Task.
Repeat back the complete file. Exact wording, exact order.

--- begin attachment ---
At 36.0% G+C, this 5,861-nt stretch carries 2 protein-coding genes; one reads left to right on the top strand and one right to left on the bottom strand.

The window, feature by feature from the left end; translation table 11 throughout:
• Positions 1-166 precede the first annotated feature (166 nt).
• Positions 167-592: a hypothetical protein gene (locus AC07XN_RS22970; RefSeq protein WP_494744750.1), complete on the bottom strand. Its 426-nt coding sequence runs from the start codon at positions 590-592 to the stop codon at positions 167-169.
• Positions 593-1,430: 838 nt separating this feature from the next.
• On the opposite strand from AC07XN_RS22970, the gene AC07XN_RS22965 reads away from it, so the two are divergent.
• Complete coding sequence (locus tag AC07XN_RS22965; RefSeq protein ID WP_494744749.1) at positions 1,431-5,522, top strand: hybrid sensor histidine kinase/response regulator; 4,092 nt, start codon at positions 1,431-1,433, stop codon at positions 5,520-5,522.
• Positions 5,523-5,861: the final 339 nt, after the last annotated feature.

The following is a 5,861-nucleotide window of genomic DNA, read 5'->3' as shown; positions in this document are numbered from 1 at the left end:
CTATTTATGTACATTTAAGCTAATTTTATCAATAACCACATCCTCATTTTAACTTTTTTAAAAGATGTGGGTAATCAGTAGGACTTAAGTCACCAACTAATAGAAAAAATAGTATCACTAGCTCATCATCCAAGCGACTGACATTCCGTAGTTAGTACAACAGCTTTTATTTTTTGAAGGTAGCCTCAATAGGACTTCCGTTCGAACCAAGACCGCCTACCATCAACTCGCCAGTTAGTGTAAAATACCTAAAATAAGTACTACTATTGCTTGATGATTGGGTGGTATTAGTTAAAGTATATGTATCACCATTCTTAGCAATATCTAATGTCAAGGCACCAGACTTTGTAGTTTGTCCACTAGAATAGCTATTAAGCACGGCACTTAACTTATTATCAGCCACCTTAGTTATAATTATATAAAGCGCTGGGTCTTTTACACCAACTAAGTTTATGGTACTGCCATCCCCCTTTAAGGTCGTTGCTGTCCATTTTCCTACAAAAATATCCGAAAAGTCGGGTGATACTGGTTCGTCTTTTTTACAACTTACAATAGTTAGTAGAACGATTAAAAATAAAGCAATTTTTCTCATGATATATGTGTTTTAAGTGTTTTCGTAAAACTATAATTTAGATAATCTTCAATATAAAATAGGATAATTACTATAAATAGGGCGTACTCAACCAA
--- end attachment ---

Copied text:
At 36.0% G+C, this 5,861-nt stretch carries 2 protein-coding genes; one reads left to right on the top strand and one right to left on the bottom strand.

The window, feature by feature from the left end; translation table 11 throughout:
• Positions 1-166 precede the first annotated feature (166 nt).
• Positions 167-592: a hypothetical protein gene (locus AC07XN_RS22970; RefSeq protein WP_494744750.1), complete on the bottom strand. Its 426-nt coding sequence runs from the start codon at positions 590-592 to the stop codon at positions 167-169.
• Positions 593-1,430: 838 nt separating this feature from the next.
• On the opposite strand from AC07XN_RS22970, the gene AC07XN_RS22965 reads away from it, so the two are divergent.
• Complete coding sequence (locus tag AC07XN_RS22965; RefSeq protein ID WP_494744749.1) at positions 1,431-5,522, top strand: hybrid sensor histidine kinase/response regulator; 4,092 nt, start codon at positions 1,431-1,433, stop codon at positions 5,520-5,522.
• Positions 5,523-5,861: the final 339 nt, after the last annotated feature.

The following is a 5,861-nucleotide window of genomic DNA, read 5'->3' as shown; positions in this document are numbered from 1 at the left end:
CTATTTATGTACATTTAAGCTAATTTTATCAATAACCACATCCTCATTTTAACTTTTTTAAAAGATGTGGGTAATCAGTAGGACTTAAGTCACCAACTAATAGAAAAAATAGTATCACTAGCTCATCATCCAAGCGACTGACATTCCGTAGTTAGTACAACAGCTTTTATTTTTTGAAGGTAGCCTCAATAGGACTTCCGTTCGAACCAAGACCGCCTACCATCAACTCGCCAGTTAGTGTAAAATACCTAAAATAAGTACTACTATTGCTTGATGATTGGGTGGTATTAGTTAAAGTATATGTATCACCATTCTTAGCAATATCTAATGTCAAGGCACCAGACTTTGTAGTTTGTCCACTAGAATAGCTATTAAGCACGGCACTTAACTTATTATCAGCCACCTTAGTTATAATTATATAAAGCGCTGGGTCTTTTACACCAACTAAGTTTATGGTACTGCCATCCCCCTTTAAGGTCGTTGCTGTCCATTTTCCTACAAAAATATCCGAAAAGTCGGGTGATACTGGTTCGTCTTTTTTACAACTTACAATAGTTAGTAGAACGATTAAAAATAAAGCAATTTTTCTCATGATATATGTGTTTTAAGTGTTTTCGTAAAACTATAATTTAGATAATCTTCAATATAAAATAGGATAATTACTATAAATAGGGCGTACTCAACCAA